Christendom Destroyed: Europe 1517–1648 by Mark Greengrass - review by Peter Marshall

Peter Marshall

Winds of Change

Christendom Destroyed: Europe 1517–1648


Allen Lane/The Penguin Press 722pp £30 order from our bookshop

It is entirely possible that after the next general election the British will be invited to vote on whether they want their country to ‘stay in Europe’. The way this issue is conventionally framed reveals that for many of us Europe is not so much a geographical location as an idea and a concept – and a deeply contested one. How the peoples dwelling at the western end of the Eurasian landmass (including its off-shore islands) thought about their identity – in relation to each other and in respect of the world beyond – is the principal theme of this learned and satisfying book, the fifth volume in Penguin’s ongoing History of Europe series and the work of a distinguished historian of early modern France.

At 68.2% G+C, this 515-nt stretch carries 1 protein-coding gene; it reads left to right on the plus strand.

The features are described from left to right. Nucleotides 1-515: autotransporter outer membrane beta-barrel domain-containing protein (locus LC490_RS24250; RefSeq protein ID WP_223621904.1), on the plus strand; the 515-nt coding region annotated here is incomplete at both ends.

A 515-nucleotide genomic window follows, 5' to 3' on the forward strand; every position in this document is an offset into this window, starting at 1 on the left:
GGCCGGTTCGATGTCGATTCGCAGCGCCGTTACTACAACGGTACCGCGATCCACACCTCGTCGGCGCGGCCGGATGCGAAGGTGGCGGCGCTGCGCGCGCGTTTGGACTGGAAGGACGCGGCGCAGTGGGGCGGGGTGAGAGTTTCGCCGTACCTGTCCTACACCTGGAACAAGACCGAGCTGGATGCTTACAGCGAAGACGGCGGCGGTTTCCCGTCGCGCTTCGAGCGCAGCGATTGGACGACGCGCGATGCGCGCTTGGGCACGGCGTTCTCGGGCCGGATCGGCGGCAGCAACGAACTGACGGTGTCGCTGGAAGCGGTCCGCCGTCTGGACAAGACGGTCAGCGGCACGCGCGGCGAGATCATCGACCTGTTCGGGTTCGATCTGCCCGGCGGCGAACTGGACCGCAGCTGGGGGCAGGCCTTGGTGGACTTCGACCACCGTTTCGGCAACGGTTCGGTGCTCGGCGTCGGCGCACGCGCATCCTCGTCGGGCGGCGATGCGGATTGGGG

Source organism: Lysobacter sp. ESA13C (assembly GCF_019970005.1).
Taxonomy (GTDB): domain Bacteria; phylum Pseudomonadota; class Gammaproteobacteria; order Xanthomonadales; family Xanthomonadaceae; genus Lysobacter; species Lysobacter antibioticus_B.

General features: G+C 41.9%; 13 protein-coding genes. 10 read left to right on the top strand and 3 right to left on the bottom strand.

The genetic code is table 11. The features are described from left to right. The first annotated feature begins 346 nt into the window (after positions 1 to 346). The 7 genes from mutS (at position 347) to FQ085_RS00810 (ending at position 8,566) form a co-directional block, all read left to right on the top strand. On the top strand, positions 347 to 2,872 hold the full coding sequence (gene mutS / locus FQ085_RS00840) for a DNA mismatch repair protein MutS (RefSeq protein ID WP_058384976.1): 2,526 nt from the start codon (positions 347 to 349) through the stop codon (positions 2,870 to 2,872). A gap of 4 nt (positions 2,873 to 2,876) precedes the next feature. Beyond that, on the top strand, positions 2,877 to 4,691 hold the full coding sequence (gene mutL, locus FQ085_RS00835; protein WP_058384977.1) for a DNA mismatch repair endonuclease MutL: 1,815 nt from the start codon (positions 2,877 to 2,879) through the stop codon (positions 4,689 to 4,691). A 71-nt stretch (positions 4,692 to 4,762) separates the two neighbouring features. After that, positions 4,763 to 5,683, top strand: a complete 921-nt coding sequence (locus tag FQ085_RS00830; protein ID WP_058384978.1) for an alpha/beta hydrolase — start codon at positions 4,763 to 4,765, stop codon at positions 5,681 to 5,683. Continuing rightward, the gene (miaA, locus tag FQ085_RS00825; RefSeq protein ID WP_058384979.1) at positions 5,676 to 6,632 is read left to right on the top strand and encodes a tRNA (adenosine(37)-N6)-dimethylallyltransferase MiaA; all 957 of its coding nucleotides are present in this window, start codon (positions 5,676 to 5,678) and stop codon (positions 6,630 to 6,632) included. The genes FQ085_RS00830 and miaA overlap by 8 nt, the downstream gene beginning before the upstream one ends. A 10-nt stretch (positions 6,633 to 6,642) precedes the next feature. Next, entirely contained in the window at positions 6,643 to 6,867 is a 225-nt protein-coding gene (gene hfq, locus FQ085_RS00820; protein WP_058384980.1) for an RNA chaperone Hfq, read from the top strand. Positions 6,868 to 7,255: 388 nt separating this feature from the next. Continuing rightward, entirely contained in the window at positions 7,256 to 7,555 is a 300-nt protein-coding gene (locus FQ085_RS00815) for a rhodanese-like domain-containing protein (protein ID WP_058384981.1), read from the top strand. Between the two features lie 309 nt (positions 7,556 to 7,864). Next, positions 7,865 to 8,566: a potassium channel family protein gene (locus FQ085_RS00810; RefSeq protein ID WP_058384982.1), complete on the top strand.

The dates Mark Greengrass chooses are conventional ones, instantly recognisable to any student of history: 1517 was the year Martin Luther posted his Ninety-Five Theses, the moment generally taken as the start of the Protestant Reformation; 1648 marks the ratification of the Treaty of Westphalia and the ending of the

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